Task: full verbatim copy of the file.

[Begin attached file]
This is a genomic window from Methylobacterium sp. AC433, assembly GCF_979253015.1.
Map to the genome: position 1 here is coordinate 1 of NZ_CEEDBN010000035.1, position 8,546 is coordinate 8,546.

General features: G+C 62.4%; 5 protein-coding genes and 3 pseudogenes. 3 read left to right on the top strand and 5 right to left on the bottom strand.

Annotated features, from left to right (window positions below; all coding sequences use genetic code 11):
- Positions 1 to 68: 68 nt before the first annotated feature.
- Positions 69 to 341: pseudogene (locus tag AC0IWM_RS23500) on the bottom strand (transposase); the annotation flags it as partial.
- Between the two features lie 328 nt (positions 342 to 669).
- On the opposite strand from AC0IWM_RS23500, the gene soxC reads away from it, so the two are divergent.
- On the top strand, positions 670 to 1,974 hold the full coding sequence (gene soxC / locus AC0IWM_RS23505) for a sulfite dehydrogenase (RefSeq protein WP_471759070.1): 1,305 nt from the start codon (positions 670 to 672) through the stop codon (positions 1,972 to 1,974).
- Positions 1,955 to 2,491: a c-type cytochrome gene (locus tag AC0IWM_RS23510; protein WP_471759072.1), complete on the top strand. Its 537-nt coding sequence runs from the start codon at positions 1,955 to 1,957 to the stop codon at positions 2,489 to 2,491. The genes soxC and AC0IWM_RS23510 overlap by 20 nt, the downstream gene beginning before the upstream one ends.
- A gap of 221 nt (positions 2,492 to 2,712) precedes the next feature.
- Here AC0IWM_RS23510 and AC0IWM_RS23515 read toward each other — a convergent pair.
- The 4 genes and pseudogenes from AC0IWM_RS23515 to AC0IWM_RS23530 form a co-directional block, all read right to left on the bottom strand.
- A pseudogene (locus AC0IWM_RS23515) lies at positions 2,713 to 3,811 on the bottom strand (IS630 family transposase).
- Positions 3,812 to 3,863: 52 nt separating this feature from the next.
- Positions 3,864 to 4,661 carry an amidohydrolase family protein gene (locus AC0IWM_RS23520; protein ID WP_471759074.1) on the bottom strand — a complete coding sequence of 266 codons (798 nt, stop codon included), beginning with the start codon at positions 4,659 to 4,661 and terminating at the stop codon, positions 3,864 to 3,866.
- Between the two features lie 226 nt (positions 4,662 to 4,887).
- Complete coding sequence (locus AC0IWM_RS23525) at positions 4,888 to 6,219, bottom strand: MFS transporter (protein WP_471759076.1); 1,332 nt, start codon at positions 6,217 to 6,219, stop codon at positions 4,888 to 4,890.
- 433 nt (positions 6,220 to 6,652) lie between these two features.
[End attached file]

This is a genomic window from Methylobacterium sp. AC433, assembly GCF_979253015.1.
Map to the genome: position 1 here is coordinate 1 of NZ_CEEDBN010000035.1, position 8,546 is coordinate 8,546.

General features: G+C 62.4%; 5 protein-coding genes and 3 pseudogenes. 3 read left to right on the top strand and 5 right to left on the bottom strand.

Annotated features, from left to right (window positions below; all coding sequences use genetic code 11):
- Positions 1 to 68: 68 nt before the first annotated feature.
- Positions 69 to 341: pseudogene (locus tag AC0IWM_RS23500) on the bottom strand (transposase); the annotation flags it as partial.
- Between the two features lie 328 nt (positions 342 to 669).
- On the opposite strand from AC0IWM_RS23500, the gene soxC reads away from it, so the two are divergent.
- On the top strand, positions 670 to 1,974 hold the full coding sequence (gene soxC / locus AC0IWM_RS23505) for a sulfite dehydrogenase (RefSeq protein WP_471759070.1): 1,305 nt from the start codon (positions 670 to 672) through the stop codon (positions 1,972 to 1,974).
- Positions 1,955 to 2,491: a c-type cytochrome gene (locus tag AC0IWM_RS23510; protein WP_471759072.1), complete on the top strand. Its 537-nt coding sequence runs from the start codon at positions 1,955 to 1,957 to the stop codon at positions 2,489 to 2,491. The genes soxC and AC0IWM_RS23510 overlap by 20 nt, the downstream gene beginning before the upstream one ends.
- A gap of 221 nt (positions 2,492 to 2,712) precedes the next feature.
- Here AC0IWM_RS23510 and AC0IWM_RS23515 read toward each other — a convergent pair.
- The 4 genes and pseudogenes from AC0IWM_RS23515 to AC0IWM_RS23530 form a co-directional block, all read right to left on the bottom strand.
- A pseudogene (locus AC0IWM_RS23515) lies at positions 2,713 to 3,811 on the bottom strand (IS630 family transposase).
- Positions 3,812 to 3,863: 52 nt separating this feature from the next.
- Positions 3,864 to 4,661 carry an amidohydrolase family protein gene (locus AC0IWM_RS23520; protein ID WP_471759074.1) on the bottom strand — a complete coding sequence of 266 codons (798 nt, stop codon included), beginning with the start codon at positions 4,659 to 4,661 and terminating at the stop codon, positions 3,864 to 3,866.
- Between the two features lie 226 nt (positions 4,662 to 4,887).
- Complete coding sequence (locus AC0IWM_RS23525) at positions 4,888 to 6,219, bottom strand: MFS transporter (protein WP_471759076.1); 1,332 nt, start codon at positions 6,217 to 6,219, stop codon at positions 4,888 to 4,890.
- 433 nt (positions 6,220 to 6,652) lie between these two features.